Solidarity - Enlightened Leadership

In Christoph St├╝ckelberger, Walter Fust & Obiora Ike (eds.), Global Ethics for Leadership: Values and Virtues for Life. Globethics.net. pp. 163-174 (2016)
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Abstract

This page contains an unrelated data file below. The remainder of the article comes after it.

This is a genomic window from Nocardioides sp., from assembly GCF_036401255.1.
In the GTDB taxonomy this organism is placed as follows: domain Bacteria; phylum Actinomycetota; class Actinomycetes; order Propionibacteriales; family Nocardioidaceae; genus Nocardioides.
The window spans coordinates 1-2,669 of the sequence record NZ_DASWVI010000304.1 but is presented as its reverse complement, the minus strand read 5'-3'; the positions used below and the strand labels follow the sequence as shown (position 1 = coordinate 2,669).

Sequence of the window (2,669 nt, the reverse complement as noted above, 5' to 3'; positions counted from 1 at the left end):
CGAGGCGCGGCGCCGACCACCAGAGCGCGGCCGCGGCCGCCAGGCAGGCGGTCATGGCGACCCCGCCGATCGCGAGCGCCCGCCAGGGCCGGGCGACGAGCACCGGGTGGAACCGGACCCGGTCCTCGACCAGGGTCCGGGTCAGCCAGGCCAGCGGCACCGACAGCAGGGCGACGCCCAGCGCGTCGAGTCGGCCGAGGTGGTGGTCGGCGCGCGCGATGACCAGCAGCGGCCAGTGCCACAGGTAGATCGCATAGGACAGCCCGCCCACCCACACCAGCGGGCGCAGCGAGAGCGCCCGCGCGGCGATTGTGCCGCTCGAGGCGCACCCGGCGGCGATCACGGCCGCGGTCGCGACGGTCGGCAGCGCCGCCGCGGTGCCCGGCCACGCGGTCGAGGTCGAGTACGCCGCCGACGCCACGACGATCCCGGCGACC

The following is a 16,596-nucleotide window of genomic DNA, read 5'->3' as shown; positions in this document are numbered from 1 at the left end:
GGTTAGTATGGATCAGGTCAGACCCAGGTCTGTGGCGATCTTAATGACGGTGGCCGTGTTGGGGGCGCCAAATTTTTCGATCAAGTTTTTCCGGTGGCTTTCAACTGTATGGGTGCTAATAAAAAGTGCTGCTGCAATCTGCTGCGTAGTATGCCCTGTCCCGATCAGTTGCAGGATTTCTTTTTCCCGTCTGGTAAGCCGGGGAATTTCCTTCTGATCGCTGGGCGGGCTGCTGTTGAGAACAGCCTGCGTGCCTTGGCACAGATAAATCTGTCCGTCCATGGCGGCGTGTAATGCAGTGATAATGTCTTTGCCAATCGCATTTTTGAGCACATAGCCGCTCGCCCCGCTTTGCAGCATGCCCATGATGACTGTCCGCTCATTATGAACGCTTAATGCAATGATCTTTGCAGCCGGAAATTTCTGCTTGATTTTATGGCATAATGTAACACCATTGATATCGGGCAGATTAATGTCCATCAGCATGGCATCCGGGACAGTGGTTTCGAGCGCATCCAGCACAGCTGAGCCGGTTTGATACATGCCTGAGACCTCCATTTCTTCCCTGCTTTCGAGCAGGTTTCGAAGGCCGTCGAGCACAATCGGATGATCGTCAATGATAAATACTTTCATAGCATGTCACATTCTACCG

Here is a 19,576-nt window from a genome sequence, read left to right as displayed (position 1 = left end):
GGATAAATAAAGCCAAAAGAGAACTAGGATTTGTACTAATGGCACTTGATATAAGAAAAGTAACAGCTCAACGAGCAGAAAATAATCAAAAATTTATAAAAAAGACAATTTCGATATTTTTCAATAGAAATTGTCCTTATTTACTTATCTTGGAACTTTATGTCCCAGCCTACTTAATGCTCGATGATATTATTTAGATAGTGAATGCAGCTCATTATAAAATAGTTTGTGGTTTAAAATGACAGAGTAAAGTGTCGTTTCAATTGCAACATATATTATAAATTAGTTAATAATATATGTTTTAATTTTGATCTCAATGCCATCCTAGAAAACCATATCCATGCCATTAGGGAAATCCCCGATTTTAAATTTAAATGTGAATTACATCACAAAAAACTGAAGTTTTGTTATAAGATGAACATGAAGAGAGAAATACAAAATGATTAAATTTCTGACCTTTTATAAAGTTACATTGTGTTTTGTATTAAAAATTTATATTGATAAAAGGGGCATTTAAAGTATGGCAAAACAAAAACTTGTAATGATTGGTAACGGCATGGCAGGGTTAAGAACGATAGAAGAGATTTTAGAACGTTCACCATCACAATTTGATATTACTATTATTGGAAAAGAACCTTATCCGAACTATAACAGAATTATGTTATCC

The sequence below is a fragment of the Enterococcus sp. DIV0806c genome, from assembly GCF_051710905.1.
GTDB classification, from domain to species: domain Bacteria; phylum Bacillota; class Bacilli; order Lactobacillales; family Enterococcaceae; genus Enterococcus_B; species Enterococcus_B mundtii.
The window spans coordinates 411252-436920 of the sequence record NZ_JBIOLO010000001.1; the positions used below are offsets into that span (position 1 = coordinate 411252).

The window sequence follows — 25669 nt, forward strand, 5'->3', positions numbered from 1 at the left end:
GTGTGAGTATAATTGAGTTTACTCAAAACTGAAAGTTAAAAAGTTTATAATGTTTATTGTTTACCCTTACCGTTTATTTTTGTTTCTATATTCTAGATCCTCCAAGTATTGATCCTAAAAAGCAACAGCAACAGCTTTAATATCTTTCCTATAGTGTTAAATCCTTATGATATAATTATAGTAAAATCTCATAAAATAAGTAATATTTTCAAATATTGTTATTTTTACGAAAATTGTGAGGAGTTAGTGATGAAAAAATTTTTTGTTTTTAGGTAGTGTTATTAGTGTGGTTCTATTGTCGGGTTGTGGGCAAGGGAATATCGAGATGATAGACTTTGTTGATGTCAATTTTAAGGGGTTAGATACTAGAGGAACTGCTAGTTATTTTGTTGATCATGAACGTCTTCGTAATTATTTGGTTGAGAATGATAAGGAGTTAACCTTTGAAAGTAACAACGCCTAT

Solidarity could be defined in the broad sense either as a means or as an end. Considered as an end, solidarity is the motive of any virtuous action based on altruistic reasons, such as helping others to rescue someone in order to prevent a harmful situation. E. g. contributing to lift and rescue a heavy person, lying unconscious in the street on the floor, who is being handled by rescuers, but who might be needing an additional person, could express the value of solidarity as an end, since an answer to others request for help is given in the situation of emergency and risk, without having a particular obligation to help. Solidarity as a means (to an end, not an end), could be understood as a property of dependency of a set of parts to a whole (in solidum), as when in a family or a professional group, individual and collective roles and responsibilities are melt together to some extent.This idea of benefiting others could be understood either as a way of sharing together moral sentiments as love, social virtues as friendship and shared commitments and common economic and educational interests, in a limited community circle, that of the family. Even if the division of labour is not simply based on patriarchal authority, mutual consent of family members to rules and to a common circle of interests, those of the family, resemble to a egoism of the group, and not yet to truly social and altruistic values. Solidarity as cohesion of human beings, by the means of "interchangeability of ideas, services, goods, of workforce, virtues and vices", is solidarity limited to the constitution of a process of exchange that is a means that could be used to different ends.
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